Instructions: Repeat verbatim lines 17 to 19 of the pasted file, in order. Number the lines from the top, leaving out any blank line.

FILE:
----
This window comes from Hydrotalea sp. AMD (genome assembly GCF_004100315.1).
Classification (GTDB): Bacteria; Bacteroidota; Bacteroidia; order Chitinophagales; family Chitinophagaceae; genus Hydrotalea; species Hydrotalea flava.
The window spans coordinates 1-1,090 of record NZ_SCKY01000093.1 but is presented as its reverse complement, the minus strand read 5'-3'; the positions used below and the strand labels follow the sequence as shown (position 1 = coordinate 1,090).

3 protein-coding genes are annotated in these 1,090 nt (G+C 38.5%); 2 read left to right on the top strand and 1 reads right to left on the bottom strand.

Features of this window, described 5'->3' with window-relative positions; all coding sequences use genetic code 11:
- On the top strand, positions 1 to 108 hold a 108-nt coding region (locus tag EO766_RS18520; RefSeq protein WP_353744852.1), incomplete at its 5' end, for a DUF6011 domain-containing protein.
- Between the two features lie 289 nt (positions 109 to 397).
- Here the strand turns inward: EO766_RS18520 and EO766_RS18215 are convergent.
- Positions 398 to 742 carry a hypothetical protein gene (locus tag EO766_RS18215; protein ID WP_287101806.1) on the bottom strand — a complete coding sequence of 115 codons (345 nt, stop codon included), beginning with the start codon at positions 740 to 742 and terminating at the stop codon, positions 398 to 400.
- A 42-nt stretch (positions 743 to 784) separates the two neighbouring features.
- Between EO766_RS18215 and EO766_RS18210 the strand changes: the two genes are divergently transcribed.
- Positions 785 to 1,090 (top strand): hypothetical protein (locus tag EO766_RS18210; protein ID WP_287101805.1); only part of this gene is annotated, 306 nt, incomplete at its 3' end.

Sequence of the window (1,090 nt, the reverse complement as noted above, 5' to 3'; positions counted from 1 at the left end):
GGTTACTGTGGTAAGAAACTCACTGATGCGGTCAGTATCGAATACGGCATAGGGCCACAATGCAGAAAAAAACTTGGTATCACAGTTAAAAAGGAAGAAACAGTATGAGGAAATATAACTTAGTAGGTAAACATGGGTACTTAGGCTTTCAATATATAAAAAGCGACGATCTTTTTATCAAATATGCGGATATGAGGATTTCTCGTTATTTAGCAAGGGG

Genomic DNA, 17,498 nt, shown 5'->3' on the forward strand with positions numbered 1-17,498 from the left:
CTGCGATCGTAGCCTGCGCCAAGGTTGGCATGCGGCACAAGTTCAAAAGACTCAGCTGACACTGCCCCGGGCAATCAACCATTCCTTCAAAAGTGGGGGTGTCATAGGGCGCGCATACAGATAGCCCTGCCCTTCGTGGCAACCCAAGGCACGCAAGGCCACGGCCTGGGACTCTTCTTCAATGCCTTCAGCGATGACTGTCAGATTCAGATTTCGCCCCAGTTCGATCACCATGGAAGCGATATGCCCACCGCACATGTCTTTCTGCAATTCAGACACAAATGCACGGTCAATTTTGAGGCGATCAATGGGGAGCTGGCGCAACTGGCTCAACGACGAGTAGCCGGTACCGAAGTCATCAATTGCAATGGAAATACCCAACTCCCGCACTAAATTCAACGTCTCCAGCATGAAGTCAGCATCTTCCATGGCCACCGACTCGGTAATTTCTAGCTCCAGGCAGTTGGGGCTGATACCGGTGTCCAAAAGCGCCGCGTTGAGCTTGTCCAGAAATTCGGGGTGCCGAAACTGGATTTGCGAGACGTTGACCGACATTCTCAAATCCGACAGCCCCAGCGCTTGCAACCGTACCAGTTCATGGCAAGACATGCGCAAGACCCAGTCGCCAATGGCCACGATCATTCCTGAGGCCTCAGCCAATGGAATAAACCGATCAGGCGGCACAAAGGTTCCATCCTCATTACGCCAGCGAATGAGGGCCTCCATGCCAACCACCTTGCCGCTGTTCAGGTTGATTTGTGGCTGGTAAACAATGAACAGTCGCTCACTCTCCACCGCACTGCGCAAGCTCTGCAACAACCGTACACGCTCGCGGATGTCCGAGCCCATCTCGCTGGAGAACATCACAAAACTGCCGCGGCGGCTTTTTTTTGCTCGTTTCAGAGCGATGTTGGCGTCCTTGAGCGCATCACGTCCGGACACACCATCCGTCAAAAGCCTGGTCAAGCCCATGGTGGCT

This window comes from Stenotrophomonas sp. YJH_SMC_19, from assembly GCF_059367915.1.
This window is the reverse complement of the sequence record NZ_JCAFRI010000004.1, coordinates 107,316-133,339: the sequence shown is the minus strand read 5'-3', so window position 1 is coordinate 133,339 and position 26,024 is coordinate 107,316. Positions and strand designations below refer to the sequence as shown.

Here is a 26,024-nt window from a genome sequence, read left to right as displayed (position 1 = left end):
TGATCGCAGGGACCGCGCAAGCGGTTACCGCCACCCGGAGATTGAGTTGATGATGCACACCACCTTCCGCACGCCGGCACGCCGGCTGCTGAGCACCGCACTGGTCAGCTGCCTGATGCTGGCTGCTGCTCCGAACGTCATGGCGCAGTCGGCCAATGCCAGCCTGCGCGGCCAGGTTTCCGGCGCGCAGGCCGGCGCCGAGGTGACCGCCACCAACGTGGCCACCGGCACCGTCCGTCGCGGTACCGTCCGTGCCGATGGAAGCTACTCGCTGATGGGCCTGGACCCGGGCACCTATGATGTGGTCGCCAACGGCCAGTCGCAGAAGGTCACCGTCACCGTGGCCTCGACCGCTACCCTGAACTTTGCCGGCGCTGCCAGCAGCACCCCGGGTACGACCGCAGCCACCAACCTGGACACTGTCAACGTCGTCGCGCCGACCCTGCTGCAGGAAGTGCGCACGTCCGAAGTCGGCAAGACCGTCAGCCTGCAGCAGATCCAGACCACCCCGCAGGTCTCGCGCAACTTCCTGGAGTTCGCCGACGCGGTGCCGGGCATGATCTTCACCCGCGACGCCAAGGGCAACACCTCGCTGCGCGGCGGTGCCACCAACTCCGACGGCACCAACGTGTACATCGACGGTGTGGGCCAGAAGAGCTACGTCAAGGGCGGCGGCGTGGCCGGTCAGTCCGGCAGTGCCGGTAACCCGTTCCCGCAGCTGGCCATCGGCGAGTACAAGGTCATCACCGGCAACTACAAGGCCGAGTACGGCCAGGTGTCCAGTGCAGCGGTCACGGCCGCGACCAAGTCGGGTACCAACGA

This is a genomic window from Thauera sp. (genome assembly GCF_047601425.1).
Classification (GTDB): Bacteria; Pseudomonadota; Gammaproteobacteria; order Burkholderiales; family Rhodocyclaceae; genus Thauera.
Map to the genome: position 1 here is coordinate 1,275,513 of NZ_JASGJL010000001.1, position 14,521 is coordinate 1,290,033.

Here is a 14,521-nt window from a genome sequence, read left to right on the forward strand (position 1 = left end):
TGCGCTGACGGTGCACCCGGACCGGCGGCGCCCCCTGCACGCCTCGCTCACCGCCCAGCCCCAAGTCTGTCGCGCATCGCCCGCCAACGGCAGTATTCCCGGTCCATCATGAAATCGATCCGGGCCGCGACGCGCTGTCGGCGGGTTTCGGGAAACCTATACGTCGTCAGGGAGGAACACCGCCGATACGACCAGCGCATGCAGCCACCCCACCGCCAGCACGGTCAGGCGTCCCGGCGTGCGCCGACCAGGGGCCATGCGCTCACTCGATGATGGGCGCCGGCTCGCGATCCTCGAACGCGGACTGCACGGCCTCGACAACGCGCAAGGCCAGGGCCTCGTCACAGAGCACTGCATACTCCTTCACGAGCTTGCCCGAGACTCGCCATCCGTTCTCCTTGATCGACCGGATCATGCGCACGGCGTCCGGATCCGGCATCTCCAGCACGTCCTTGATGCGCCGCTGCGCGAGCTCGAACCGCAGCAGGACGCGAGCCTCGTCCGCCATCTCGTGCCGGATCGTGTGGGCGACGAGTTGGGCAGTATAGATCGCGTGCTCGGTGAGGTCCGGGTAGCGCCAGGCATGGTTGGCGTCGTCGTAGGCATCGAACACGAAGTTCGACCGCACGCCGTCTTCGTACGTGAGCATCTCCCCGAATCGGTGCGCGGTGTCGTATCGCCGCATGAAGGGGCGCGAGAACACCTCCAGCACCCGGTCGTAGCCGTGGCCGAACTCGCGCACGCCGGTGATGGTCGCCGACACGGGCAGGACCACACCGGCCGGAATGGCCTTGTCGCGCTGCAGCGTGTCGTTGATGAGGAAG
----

This window comes from Stenotrophomonas sp. YJH_SMC_19, from assembly GCF_059367915.1.
This window is the reverse complement of the sequence record NZ_JCAFRI010000004.1, coordinates 107,316-133,339: the sequence shown is the minus strand read 5'-3', so window position 1 is coordinate 133,339 and position 26,024 is coordinate 107,316. Positions and strand designations below refer to the sequence as shown.

Here is a 26,024-nt window from a genome sequence, read left to right as displayed (position 1 = left end):